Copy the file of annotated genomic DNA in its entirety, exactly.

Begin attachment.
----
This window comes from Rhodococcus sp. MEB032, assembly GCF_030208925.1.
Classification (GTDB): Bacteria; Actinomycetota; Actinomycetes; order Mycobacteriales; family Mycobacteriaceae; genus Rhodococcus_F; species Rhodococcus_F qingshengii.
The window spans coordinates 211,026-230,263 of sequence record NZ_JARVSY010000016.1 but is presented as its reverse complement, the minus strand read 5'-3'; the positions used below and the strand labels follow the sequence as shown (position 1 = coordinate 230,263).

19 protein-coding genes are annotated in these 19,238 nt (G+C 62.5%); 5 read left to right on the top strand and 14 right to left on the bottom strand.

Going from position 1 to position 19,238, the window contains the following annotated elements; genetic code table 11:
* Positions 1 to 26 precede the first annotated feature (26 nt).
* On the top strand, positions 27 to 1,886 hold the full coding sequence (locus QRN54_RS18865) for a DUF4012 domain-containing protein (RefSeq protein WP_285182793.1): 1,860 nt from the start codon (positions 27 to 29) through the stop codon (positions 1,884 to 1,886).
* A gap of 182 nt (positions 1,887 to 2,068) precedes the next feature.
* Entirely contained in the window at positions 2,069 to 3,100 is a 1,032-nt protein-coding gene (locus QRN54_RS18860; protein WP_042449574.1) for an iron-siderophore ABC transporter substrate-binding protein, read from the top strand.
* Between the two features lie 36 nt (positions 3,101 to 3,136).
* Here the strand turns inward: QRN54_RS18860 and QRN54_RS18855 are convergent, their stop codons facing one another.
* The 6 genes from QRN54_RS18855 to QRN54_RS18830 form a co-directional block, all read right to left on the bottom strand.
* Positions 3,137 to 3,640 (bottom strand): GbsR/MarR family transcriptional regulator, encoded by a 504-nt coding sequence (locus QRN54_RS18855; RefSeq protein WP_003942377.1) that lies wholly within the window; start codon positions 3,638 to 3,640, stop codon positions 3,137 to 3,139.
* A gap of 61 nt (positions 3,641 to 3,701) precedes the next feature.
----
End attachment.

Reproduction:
This window comes from Rhodococcus sp. MEB032, assembly GCF_030208925.1.
Classification (GTDB): Bacteria; Actinomycetota; Actinomycetes; order Mycobacteriales; family Mycobacteriaceae; genus Rhodococcus_F; species Rhodococcus_F qingshengii.
The window spans coordinates 211,026-230,263 of sequence record NZ_JARVSY010000016.1 but is presented as its reverse complement, the minus strand read 5'-3'; the positions used below and the strand labels follow the sequence as shown (position 1 = coordinate 230,263).

19 protein-coding genes are annotated in these 19,238 nt (G+C 62.5%); 5 read left to right on the top strand and 14 right to left on the bottom strand.

Going from position 1 to position 19,238, the window contains the following annotated elements; genetic code table 11:
* Positions 1 to 26 precede the first annotated feature (26 nt).
* On the top strand, positions 27 to 1,886 hold the full coding sequence (locus QRN54_RS18865) for a DUF4012 domain-containing protein (RefSeq protein WP_285182793.1): 1,860 nt from the start codon (positions 27 to 29) through the stop codon (positions 1,884 to 1,886).
* A gap of 182 nt (positions 1,887 to 2,068) precedes the next feature.
* Entirely contained in the window at positions 2,069 to 3,100 is a 1,032-nt protein-coding gene (locus QRN54_RS18860; protein WP_042449574.1) for an iron-siderophore ABC transporter substrate-binding protein, read from the top strand.
* Between the two features lie 36 nt (positions 3,101 to 3,136).
* Here the strand turns inward: QRN54_RS18860 and QRN54_RS18855 are convergent, their stop codons facing one another.
* The 6 genes from QRN54_RS18855 to QRN54_RS18830 form a co-directional block, all read right to left on the bottom strand.
* Positions 3,137 to 3,640 (bottom strand): GbsR/MarR family transcriptional regulator, encoded by a 504-nt coding sequence (locus QRN54_RS18855; RefSeq protein WP_003942377.1) that lies wholly within the window; start codon positions 3,638 to 3,640, stop codon positions 3,137 to 3,139.
* A gap of 61 nt (positions 3,641 to 3,701) precedes the next feature.